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Anaerobe. 2019 Feb;55:96-102. doi: 10.1016/j.anaerobe.2018.11.008. Epub 2018 Nov 15.

Environmental pollutant-mediated disruption of gut microbial metabolism of the prebiotic inulin.

Author information

1
Superfund Research Center, University of Kentucky, Lexington, KY, USA; Department of Pharmacology and Nutritional Sciences, College of Medicine, University of Kentucky, Lexington, KY, USA.
2
USDA Agricultural Research Service Forage-Animal Production Research Unit, Lexington, KY, USA; Department of Animal and Food Sciences, College of Agriculture, Food and Environment, University of Kentucky, Lexington, KY, USA.
3
Superfund Research Center, University of Kentucky, Lexington, KY, USA; Department of Animal and Food Sciences, College of Agriculture, Food and Environment, University of Kentucky, Lexington, KY, USA. Electronic address: bhennig@uky.edu.

Abstract

Exposure to environmental pollutants is associated with a greater risk for metabolic diseases including cardiovascular disease. Pollutant exposure can also alter gut microbial populations that may contribute to metabolic effects and progression of inflammatory diseases. Short-chain fatty acids (SCFAs), produced from gut fermentation of dietary carbohydrates, such as inulin, exert numerous effects on host energy metabolism and are linked to a reduced risk of diseases. The hypothesis was that exposure to dioxin-like pollutants modulate gut microbial viability and/or fermentation processes. An inulin-utilizing isolate was collected from murine feces, characterized and used in subsequent experiments. Exposure to polychlorinated biphenyl, PCB 126 impeded bacterial viability of the isolate at concentrations of 20 and 200 μM. PCB 126 exposure also resulted in a significant loss of intracellular potassium following exposure, indicating cell membrane disruption of the isolate. Furthermore, total fecal microbe samples from mice were harvested, resuspended and incubated for 24 h in anaerobic media containing inulin with or without PCB 126. HPLC analysis of supernatants revealed that PCB 126 exposure reduced succinic acid production, but increased propionate production, both of which can influence host glucose and lipid metabolism. Overall, the presented evidence supports the idea that pollutant exposure may contribute to alterations in host metabolism through gut microbiota-dependent mechanisms, specifically through bacterial fermentation processes or membrane disruption.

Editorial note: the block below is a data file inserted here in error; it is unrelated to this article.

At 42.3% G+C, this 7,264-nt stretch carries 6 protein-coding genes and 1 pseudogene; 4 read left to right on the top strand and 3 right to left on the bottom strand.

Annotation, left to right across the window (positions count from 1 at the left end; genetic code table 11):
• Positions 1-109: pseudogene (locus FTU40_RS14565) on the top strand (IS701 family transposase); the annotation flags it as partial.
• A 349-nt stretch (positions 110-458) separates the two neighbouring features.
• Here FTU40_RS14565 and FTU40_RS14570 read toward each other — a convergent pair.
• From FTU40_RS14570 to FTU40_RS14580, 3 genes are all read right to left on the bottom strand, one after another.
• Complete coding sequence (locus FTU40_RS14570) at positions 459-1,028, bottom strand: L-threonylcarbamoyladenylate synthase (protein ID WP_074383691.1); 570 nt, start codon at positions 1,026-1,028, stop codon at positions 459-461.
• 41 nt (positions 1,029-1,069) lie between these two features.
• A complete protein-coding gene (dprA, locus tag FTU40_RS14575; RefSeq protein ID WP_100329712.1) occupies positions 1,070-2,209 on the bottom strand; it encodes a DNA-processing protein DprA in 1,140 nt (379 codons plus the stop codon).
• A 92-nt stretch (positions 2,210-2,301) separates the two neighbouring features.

KEYWORDS:

Dioxin; Fiber; Gut microbiota; Inulin; Polychlorinated biphenyls

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